Boils and carbuncles. These occur when hair follicles become deeply infected with staph bacteria. A boil usually appears suddenly as a painful pink or red bump. The surrounding skin also may be red and swollen. The bump then fills with pus and grows larger and more painful before it finally ruptures and drains. Small boils usually heal without scarring, but a large boil may leave a scar. A carbuncle is a cluster of boils that often occurs on the back of the neck, shoulders, back or thighs. Carbuncles cause a deeper and more severe infection than does a single boil. As a result, they develop and heal more slowly and are likely to leave scars.
Eosinophilic folliculitis. Seen primarily in those with HIV, this type of folliculitis is characterized by recurring patches of inflamed, pus-filled sores, primarily on the face and sometimes on the back or upper arms. The sores usually spread, may itch intensely and often leave areas of darker than normal skin (hyperpigmentation) when they heal. The exact cause of eosinophilic folliculitis isn't known, although it may involve the same yeast-like fungus responsible for pityrosporum folliculitis.
When to see a doctor
Mild cases of folliculitis often clear up without any treatment. But if the infection doesn't improve despite home care, appears to spread or recurs often, call your doctor or a dermatologist. You may need antibiotics or antifungal medications to help control the problem
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Thanks to the last reply. It is mostly caused from shaving, and ingrown hairs getting infected. It's nothing to worry about unless it's spreading.,
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Hi,
I was having a strong itch(due to the menstrual pad) and while scratching I probably pulled on one hair. Now this follicle got infected and the surrounding area developed a bump. In the bump is some puss. I applied hot rag and some pus came out on pressing. It is very painful but the infection is superficial for sure. Do I need to see the doctor immediately.
BTW I do not have any itch now but this pain is killing.
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I have also aquired some itchy and sore blisters. However they do not burn when i'm using the bathroom, washing, or etc. I know for sure that these are not sexually transmitted. I have asked my doctor and read online that it is very common for women to get breakouts of blisters, and sores. Some are red, some are clear, some are filled with puss, other's blood. Ether or if they go away withing a few day's it's nothing you should worry about. My doctory recommeded sitting in a warm bath and letting them burst on their own. These can be caused by a bacterial infection, alergic reaction, or let's say your jeans are too tight, any friction may also cause them. Do not touch them, do not mess with them, this will only inflame them. If you are worried about infection dab some Neosporin on them. Also be sure to change your underwear, tampoons, and pads often.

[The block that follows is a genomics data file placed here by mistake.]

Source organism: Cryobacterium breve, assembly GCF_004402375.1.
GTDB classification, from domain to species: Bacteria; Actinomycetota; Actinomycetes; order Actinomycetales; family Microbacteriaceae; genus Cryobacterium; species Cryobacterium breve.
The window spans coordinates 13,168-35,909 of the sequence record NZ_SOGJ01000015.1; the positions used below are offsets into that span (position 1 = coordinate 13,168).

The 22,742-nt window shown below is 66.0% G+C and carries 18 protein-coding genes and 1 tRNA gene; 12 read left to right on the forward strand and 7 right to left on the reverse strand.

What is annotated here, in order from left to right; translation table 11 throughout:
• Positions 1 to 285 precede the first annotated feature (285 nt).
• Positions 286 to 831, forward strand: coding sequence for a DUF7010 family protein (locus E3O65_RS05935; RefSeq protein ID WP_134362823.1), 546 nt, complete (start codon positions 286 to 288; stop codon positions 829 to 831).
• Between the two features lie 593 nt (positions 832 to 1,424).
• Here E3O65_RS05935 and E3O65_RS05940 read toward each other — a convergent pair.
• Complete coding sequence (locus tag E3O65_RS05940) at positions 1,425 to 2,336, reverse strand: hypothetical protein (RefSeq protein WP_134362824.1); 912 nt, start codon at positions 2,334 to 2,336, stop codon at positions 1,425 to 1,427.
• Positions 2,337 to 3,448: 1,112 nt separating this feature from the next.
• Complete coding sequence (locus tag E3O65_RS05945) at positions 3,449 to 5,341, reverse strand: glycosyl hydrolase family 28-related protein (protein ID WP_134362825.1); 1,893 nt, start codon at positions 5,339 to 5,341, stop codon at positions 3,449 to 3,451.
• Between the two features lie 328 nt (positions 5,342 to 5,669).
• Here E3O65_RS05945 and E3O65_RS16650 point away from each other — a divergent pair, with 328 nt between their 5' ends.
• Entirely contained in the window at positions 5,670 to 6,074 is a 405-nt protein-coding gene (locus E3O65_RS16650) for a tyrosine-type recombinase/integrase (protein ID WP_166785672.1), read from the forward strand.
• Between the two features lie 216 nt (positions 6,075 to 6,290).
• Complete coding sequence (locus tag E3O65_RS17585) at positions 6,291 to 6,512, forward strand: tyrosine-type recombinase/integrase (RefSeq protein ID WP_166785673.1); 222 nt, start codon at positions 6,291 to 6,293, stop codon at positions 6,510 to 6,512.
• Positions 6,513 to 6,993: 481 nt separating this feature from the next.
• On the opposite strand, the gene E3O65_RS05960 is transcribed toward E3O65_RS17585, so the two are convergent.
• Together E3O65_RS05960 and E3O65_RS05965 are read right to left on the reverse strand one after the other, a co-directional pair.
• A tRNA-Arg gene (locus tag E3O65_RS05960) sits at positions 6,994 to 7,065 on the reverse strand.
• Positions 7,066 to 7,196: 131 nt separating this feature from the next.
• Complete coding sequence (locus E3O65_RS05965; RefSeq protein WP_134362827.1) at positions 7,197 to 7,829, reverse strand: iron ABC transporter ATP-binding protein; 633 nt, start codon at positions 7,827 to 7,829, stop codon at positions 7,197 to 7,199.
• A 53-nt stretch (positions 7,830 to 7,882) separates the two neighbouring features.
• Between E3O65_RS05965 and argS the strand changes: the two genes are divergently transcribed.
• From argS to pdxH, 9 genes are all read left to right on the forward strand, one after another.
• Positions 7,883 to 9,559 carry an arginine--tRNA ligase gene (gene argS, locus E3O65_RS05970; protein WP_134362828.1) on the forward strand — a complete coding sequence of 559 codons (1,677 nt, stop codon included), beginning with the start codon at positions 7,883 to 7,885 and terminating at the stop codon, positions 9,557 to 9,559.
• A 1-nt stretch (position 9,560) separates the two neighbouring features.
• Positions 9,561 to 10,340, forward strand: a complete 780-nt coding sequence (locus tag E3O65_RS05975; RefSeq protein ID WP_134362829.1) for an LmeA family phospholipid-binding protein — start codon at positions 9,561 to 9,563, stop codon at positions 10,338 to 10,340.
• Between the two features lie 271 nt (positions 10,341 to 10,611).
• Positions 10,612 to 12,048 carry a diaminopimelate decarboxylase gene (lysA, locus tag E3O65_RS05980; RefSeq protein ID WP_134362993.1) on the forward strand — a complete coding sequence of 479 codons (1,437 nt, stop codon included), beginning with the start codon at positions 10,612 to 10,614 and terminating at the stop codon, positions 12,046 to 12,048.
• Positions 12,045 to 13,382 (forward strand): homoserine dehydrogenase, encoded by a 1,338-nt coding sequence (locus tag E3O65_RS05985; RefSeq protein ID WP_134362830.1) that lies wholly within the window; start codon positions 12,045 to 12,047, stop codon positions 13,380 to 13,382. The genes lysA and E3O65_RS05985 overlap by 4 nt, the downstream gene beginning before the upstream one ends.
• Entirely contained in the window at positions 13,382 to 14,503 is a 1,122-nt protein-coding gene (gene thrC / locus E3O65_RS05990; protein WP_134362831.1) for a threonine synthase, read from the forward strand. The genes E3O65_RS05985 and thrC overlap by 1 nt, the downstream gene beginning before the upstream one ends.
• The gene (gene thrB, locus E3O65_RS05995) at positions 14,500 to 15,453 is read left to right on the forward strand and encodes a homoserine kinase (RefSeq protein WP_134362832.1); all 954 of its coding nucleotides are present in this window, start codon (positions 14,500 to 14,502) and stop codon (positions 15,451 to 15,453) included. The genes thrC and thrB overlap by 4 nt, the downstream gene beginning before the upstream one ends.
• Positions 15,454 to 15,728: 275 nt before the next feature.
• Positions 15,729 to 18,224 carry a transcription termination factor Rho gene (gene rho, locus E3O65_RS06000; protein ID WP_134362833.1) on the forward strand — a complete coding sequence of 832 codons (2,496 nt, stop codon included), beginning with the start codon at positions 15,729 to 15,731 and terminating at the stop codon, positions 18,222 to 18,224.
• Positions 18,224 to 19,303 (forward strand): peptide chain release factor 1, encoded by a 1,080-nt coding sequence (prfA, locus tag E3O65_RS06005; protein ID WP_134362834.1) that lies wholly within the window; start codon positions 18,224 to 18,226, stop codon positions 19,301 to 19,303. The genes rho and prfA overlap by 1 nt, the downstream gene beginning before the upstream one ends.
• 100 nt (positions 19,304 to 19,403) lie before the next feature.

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I had this once before...believe it or not, it sounds like herpes. I was with the same, clean partner for over a year. I had to get a rabies vaccine for vet school and that shot really brings your immune system down low. I happened to have sex the night that I got my shot and then started experiencing these tiny, itchy, almost razor burn like blisters. I went to the ER and got diagnosed that it was herpes, but not genital herpes. It was the kind of herpes you get when you get cold sores around your mouth. Apparently if your partner has ever had a cold sore, then they have this type of herpes, which doesn't affect your sex life, unless your body is trying to kill off something else, like it was trying to do to my rabies vaccine. Needless to say, I was put on antibiotics, and a while later, I was back to normal and never had it sense and was told i'll most likely never have it again.
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I have the exact same thing? should i go see a doctor? have you figured out what it is?
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wow all this info is scary for mee, i'm only sixteen and i've never been sexually active. Who should I believe, how could I have herpes since I'm not sexually active, Can yu get herpes from not being sexually active, is it possible? Or are they just sores and blisters? my bumps aren't near my hair follicules and their not inside my vaginal part, they are on the creases where the underwear cover like with a bathing suit, where my thigh stars and leg fold to vagina. What should I do? 
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i'm sexually active. but I've been getting these boil/blister looking things even before I was sexually active. This bump came back inn the exact same place recently after I shaved. It only causes pain when I try and pop this particular one....